“GableStage’s ‘The Price’ is engrossing and beautifully acted”
Forever on the short list of the greatest American playwrights, Arthur Miller had a gift for crafting dramas that were steeped in time and place, yet timeless in their exploration of truths about the complexities of the human experience.
In his major works — ranging from “All My Sons” in 1947 and his Pulitzer Prize-winning “Death of a Salesman” in 1949 to “The Crucible” in 1953, “A View from the Bridge” in 1955 and “The Price” in 1968 — Miller took on issues such as war profiteering, the crushing dark side of the American Dream, McCarthyism, illegal immigration, and the settling of familial scores. Threaded thematically throughout Miller’s plays are questions about morality and the consequences of ignoring bedrock ethical principles.
After a sudden COVID-19 closure, the death of its longtime leader and a 20-month production pause during the pandemic, GableStage has come fully back to life with its newly opened production of Miller’s “The Price.” The play was to have been the last one directed by GableStage’s longtime producing artistic director, Joseph Adler, who passed away after a long battle with cancer. Now, it’s the first directed by his successor, Bari Newport, who has already put her stamp on the company in multiple ways.
Changes become apparent from the moment you walk up to GableStage’s space at the eastern end of Coral Gables’ historic Biltmore Hotel. A staffer checks for vaccination status or a recent negative COVID test, then issues a wristband before you proceed to an outdoor box office. Newport herself may be found outside, talking about the play and taking questions, and there’s more outdoor, pre-show seating. Additional staff members are in evidence, ready to help, and the house is open well before curtain time, a rarity in the Adler era.
The space inside is spruced-up but, except for Adler’s palpable absence, it is reassuringly familiar. After a welcoming speech from Newport, the art begins – and that too is familiar, engrossing and delivered at the company’s customary high level.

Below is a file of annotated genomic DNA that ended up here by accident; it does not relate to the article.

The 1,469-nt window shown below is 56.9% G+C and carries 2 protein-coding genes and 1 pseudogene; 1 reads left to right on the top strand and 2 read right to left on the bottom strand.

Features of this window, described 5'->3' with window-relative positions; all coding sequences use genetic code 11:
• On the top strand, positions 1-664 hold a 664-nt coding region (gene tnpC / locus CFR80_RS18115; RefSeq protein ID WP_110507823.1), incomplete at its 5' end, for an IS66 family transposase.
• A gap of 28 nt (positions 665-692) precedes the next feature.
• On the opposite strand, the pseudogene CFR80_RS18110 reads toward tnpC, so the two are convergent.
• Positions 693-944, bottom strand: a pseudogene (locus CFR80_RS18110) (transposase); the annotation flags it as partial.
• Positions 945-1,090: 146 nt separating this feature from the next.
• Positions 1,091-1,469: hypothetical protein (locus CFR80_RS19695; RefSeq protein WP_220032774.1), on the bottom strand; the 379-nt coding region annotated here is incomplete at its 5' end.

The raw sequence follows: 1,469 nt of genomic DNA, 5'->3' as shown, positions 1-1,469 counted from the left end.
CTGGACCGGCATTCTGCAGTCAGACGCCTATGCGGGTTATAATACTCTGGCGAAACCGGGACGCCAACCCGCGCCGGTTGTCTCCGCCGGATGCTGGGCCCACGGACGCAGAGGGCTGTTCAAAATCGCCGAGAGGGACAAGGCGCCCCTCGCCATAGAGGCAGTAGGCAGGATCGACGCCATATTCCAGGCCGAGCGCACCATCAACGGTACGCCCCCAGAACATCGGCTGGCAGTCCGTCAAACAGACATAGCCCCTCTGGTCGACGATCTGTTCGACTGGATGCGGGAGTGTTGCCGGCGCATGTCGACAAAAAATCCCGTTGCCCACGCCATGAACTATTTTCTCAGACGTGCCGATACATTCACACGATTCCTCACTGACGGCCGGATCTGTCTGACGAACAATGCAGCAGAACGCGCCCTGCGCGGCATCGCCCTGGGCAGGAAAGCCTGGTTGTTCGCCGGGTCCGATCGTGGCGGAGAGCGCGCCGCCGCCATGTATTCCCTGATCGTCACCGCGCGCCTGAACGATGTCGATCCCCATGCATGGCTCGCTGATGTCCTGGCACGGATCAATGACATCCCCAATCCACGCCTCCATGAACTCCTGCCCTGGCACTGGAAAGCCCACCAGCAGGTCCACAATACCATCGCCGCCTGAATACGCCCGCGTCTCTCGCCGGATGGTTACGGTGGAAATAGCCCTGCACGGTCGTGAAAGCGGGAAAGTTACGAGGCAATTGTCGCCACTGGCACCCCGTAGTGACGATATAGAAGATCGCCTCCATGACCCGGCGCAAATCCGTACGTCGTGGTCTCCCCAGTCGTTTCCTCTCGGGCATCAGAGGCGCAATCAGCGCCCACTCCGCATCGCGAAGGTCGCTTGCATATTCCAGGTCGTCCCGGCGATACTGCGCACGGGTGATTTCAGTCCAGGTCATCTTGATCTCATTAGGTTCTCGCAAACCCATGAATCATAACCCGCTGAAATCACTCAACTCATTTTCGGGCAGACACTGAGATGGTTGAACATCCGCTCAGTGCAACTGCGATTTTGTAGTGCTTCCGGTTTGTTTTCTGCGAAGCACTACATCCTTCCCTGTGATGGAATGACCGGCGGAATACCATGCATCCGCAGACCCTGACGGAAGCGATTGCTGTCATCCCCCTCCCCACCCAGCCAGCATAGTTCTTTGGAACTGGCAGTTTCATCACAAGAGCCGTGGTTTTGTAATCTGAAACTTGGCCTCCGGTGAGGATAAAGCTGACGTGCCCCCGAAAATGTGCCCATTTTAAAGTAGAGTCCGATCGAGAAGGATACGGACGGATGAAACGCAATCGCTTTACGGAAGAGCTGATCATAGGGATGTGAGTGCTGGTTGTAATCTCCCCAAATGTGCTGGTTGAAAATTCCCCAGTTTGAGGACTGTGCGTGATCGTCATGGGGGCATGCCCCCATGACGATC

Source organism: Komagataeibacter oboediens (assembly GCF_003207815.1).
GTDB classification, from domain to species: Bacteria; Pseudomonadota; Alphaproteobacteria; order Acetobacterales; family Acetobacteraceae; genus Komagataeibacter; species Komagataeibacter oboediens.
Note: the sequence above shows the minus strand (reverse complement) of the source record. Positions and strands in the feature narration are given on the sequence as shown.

Set in 1968, “The Price” has four characters, but you could argue that Lyle Baskin’s set constitutes a fifth. Chockablock with the possessions and furniture of a once-wealthy family ruined by the Depression, the attic floor of a soon-to-be-demolished Manhattan brownstone symbolizes loss, betrayal and poisonous family secrets. It had been home to Victor’s late father until the elder man’s passing 16 years earlier. (Properties designer Beth Fath is responsible for the artfully chosen clutter in the attic.)
Victor Franz (Gregg Weiner), a New York police sergeant who has walked the beat for decades, is turning 50 and eligible to retire. He and wife Esther (Patti Gardner) are meeting used-furniture dealer Gregory Solomon (Peter Haig) at the attic. Missing, at least initially, is Victor’s estranged brother, Walter (Michael McKenzie), a successful doctor and the legal co-owner of all that clutter.
Though many contemporary plays run 90 minutes with no intermission, “The Price” is old-school: 2½ hours, with intermission, of character exploration and carefully plotted revelations.
In the first act, though Victor and Esther are at odds over the timing of his retirement, what he’ll do next and how some of her long-restrained dreams might finally be fulfilled, Miller makes room for humor. Solomon, on the cusp of turning 90, is a cagey old fellow with a lifetime of self-benefiting tactics at his disposal, including jokes, misdirection, delays and faux outrage.
But once Walter shows up and the second act gets rolling, “The Price” shifts into more serious territory as it becomes a reckoning between the brothers. Sacrifice, selfishness and sins of omission all come into play. And some of the twists are shocking, piercingly painful and, for anyone questioning the wisdom of life choices, unnerving.
The production is beautifully acted, with Weiner delivering a richly shaded performance as Victor. In his 18th GableStage show, the actor plays the cop-at-a-crossroads with warmth and restraint. Rather than being genuinely annoyed by Solomon, he’s more bemused, and the approach lifts the first-act comedy. The choice makes room for an explosive, take-the-gloves-off confrontation with McKenzie’s Walter, whose portrait of a cocky doctor accustomed to power ends up cracking to reveal the damaged man underneath.
Gardner’s Esther, who is known to enjoy a cocktail or three, is a lovely woman raggedly on the edge. She understands that this moment and Victor’s decisions may mean she’ll get some of the material things she’s long been denied. But she clips in some cajoling here and complaining there, as she doesn’t trust the good man who is her husband to do what she thinks is in their best interest.
Haig has a joyful, detailed field day as Solomon. Climbing the stairs to the attic may have presented a brief physical test to the former vaudevillian, but he’s a live wire by nature, and wrestling with whether to take on an attic full of furniture reenergizes him.
Lighting designer Tony Galaska, sound designer Matt Corey, costume designer Emil White and stage manager Katie Ellison have worked seamlessly with Newport, Baskin and the actors to give Miller’s play its due – and then some.
It isn’t difficult to speculate about why Adler, a celebrated director who left such a significant imprint on South Florida theater, chose “The Price” as his final production. He knew his remaining days were limited, and a play about choices and regrets spoke to him, as it does to us. Newport, who will carry GableStage into its future, has made sure of that.